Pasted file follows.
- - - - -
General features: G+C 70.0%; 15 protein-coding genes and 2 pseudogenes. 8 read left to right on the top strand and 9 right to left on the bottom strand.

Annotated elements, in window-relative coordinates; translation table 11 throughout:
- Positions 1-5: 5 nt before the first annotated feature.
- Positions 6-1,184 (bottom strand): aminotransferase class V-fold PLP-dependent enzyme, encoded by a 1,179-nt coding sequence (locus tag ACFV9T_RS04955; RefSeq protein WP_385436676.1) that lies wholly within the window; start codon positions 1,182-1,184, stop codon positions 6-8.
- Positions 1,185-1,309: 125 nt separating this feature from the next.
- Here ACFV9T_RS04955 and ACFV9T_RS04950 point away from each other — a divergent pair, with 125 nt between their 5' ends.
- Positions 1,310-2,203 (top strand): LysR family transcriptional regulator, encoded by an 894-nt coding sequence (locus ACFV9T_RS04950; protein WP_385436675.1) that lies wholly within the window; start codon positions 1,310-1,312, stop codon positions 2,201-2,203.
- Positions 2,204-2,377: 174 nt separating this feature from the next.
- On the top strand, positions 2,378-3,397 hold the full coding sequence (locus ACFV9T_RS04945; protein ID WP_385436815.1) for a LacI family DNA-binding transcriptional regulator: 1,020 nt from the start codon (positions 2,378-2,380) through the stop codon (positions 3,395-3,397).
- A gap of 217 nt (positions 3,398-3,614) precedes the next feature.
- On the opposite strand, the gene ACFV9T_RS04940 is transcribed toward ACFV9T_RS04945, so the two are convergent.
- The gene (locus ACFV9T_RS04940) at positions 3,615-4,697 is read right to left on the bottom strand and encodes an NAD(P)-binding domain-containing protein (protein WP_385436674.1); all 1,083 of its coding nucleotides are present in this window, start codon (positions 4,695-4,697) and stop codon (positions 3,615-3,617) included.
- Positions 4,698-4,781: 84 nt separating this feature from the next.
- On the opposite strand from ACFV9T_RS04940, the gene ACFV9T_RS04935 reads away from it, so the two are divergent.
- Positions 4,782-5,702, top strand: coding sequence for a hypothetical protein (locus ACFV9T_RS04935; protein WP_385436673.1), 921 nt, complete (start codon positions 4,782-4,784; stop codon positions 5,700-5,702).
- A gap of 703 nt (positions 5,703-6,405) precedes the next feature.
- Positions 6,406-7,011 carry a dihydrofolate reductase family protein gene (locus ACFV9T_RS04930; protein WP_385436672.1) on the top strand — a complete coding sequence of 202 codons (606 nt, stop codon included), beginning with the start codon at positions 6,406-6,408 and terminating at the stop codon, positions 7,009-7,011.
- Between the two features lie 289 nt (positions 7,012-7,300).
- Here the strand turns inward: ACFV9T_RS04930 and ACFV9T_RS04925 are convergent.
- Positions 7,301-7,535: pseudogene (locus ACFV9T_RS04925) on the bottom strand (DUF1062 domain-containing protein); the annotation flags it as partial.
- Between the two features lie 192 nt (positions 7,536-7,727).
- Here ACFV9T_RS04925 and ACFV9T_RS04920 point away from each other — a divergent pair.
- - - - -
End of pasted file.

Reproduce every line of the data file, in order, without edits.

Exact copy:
General features: G+C 70.0%; 15 protein-coding genes and 2 pseudogenes. 8 read left to right on the top strand and 9 right to left on the bottom strand.

Annotated elements, in window-relative coordinates; translation table 11 throughout:
- Positions 1-5: 5 nt before the first annotated feature.
- Positions 6-1,184 (bottom strand): aminotransferase class V-fold PLP-dependent enzyme, encoded by a 1,179-nt coding sequence (locus tag ACFV9T_RS04955; RefSeq protein WP_385436676.1) that lies wholly within the window; start codon positions 1,182-1,184, stop codon positions 6-8.
- Positions 1,185-1,309: 125 nt separating this feature from the next.
- Here ACFV9T_RS04955 and ACFV9T_RS04950 point away from each other — a divergent pair, with 125 nt between their 5' ends.
- Positions 1,310-2,203 (top strand): LysR family transcriptional regulator, encoded by an 894-nt coding sequence (locus ACFV9T_RS04950; protein WP_385436675.1) that lies wholly within the window; start codon positions 1,310-1,312, stop codon positions 2,201-2,203.
- Positions 2,204-2,377: 174 nt separating this feature from the next.
- On the top strand, positions 2,378-3,397 hold the full coding sequence (locus ACFV9T_RS04945; protein ID WP_385436815.1) for a LacI family DNA-binding transcriptional regulator: 1,020 nt from the start codon (positions 2,378-2,380) through the stop codon (positions 3,395-3,397).
- A gap of 217 nt (positions 3,398-3,614) precedes the next feature.
- On the opposite strand, the gene ACFV9T_RS04940 is transcribed toward ACFV9T_RS04945, so the two are convergent.
- The gene (locus ACFV9T_RS04940) at positions 3,615-4,697 is read right to left on the bottom strand and encodes an NAD(P)-binding domain-containing protein (protein WP_385436674.1); all 1,083 of its coding nucleotides are present in this window, start codon (positions 4,695-4,697) and stop codon (positions 3,615-3,617) included.
- Positions 4,698-4,781: 84 nt separating this feature from the next.
- On the opposite strand from ACFV9T_RS04940, the gene ACFV9T_RS04935 reads away from it, so the two are divergent.
- Positions 4,782-5,702, top strand: coding sequence for a hypothetical protein (locus ACFV9T_RS04935; protein WP_385436673.1), 921 nt, complete (start codon positions 4,782-4,784; stop codon positions 5,700-5,702).
- A gap of 703 nt (positions 5,703-6,405) precedes the next feature.
- Positions 6,406-7,011 carry a dihydrofolate reductase family protein gene (locus ACFV9T_RS04930; protein WP_385436672.1) on the top strand — a complete coding sequence of 202 codons (606 nt, stop codon included), beginning with the start codon at positions 6,406-6,408 and terminating at the stop codon, positions 7,009-7,011.
- Between the two features lie 289 nt (positions 7,012-7,300).
- Here the strand turns inward: ACFV9T_RS04930 and ACFV9T_RS04925 are convergent.
- Positions 7,301-7,535: pseudogene (locus ACFV9T_RS04925) on the bottom strand (DUF1062 domain-containing protein); the annotation flags it as partial.
- Between the two features lie 192 nt (positions 7,536-7,727).
- Here ACFV9T_RS04925 and ACFV9T_RS04920 point away from each other — a divergent pair.